Why Mint And Garlic Aren't Friendly Plants In The Garden

Companion planting is a gardening strategy that involves planting different species of plants near each other to enhance the growth and health of one or both crops. In this same vein, it's important to know which plants do not go well together to prevent issues and maintain a healthy, balanced garden. Two plants that aren't considered friendly to one another are mint and garlic because they compete for resources, have some opposing strengths, and have different environmental preferences.

When planted together, they will vigorously compete for water, nutrients, and root space because both are invasive and can quickly take over a garden area if not properly contained. The competition between these two can lead to crowding, reduced space for root development, and ultimately diminished growth and yield for both plants. Their strong smells also have different purposes. The pleasant aroma of the mint plant can attract certain pests like flea beetles and spider mites, while the strong odor of growing garlic is great at repelling them. This can reduce the capacity of the garlic plant to repel pests effectively.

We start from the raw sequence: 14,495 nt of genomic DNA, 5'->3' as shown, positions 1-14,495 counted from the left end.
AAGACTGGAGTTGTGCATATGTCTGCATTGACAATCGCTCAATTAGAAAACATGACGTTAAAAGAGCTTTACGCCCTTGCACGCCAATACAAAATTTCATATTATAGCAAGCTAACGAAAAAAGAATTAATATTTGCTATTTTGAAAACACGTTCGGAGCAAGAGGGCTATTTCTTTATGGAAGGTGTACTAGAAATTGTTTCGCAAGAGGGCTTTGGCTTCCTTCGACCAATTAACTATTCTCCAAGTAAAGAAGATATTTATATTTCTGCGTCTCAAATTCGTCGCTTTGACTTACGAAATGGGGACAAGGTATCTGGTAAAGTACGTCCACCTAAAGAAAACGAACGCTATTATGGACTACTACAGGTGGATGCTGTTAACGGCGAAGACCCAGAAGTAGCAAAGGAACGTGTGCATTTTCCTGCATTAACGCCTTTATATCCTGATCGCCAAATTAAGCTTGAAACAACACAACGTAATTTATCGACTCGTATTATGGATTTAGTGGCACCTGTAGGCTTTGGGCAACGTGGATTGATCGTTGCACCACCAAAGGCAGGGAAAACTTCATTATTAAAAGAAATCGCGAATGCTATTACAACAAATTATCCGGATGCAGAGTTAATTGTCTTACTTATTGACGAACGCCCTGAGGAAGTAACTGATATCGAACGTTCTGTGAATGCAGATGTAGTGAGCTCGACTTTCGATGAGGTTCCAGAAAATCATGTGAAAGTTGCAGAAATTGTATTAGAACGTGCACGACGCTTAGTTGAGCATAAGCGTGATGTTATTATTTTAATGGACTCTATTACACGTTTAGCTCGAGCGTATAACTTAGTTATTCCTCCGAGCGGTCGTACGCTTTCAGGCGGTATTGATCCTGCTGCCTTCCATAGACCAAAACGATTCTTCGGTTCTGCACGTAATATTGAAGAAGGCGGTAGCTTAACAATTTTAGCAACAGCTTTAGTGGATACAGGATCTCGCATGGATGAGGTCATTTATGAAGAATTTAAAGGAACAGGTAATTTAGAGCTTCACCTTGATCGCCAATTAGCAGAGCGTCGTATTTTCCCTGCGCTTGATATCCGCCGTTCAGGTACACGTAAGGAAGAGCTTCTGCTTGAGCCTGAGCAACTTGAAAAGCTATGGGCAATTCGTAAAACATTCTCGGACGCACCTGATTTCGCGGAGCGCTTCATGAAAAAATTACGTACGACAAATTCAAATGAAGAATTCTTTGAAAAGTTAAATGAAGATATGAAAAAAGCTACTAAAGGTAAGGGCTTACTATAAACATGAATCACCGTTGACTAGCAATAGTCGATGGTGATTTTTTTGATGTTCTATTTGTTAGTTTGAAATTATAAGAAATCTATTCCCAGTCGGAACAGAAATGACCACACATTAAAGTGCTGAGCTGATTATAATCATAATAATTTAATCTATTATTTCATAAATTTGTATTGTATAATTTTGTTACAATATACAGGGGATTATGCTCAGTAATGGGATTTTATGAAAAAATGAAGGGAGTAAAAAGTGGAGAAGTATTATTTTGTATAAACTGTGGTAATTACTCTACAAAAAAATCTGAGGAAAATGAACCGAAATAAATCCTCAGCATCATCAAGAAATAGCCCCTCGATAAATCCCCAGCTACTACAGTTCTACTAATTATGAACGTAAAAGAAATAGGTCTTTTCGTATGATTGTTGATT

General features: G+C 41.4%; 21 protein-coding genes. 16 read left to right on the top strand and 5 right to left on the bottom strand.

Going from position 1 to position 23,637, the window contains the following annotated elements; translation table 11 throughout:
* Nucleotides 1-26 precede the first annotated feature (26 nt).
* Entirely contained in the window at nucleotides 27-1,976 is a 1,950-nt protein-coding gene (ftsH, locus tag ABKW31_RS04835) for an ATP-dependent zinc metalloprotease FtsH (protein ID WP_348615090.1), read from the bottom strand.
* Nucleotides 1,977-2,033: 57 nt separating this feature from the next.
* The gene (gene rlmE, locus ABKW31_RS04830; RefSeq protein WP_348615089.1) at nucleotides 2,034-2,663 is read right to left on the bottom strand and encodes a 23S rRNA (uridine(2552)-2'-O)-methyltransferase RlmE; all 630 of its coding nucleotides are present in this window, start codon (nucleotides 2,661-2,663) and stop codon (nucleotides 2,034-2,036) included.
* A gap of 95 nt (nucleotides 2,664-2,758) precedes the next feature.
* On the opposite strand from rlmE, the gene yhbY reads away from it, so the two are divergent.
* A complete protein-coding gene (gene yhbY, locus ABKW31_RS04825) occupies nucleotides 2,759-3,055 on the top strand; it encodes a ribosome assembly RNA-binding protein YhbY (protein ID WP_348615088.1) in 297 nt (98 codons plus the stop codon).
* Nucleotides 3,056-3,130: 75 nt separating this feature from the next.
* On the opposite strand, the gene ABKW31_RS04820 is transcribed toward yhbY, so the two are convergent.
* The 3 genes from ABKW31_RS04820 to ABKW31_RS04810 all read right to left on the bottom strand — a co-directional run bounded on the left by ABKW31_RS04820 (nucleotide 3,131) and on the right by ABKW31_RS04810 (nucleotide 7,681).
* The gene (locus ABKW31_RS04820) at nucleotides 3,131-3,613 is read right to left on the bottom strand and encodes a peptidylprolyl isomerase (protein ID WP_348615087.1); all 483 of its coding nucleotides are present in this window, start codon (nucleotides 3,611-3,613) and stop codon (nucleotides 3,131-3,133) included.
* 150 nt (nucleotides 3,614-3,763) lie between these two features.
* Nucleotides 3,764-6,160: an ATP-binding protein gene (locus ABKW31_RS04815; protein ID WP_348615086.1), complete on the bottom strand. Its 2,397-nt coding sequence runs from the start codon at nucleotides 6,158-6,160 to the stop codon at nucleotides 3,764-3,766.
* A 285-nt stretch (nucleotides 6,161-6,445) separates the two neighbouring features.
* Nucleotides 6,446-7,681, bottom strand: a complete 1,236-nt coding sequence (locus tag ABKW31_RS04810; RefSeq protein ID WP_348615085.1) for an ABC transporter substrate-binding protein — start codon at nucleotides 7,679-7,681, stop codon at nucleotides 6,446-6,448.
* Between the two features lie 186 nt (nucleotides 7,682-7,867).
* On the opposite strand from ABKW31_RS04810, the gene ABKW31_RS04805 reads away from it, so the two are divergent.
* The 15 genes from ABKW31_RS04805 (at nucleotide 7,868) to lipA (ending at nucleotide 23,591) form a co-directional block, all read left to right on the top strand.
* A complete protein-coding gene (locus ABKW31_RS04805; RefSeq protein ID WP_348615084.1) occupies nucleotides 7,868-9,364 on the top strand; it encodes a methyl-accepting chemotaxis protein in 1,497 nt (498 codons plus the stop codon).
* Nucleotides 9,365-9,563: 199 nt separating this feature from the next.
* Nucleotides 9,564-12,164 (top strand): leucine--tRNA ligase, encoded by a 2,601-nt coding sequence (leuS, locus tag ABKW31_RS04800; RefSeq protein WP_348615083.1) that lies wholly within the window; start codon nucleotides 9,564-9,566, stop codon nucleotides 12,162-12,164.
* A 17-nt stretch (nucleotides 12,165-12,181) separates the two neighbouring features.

Where to plant mint and garlic instead

In general, while mint and garlic shouldn't be placed near one another, these two plants are great companions to other species in your garden. Garlic keeps pests away and enhances soil quality, while mint encourages biodiversity and attracts pollinators. If you're considering having them in your garden, it's recommended to plant them in different garden areas and use physical barriers like pots or containers to separate them. This prevents them from sharing space and resources and allows them to grow independently. Since mint is especially known for choking out other plants, hoarding nutrients, and taking over backyards, this will go a long way to protecting your precious crops.

When they have the right conditions to thrive individually, you ensure their quality when ready for harvesting. You should also find friendly companion plants for them so you create an environment where your plants work together to attract the right pollinators, deter the right pests, and help each other thrive. Some companion plants for garlic are tomatoes, carrots, broccoli, and kale, while oregano, marigolds, beans, and peas are ideal to plant near mint.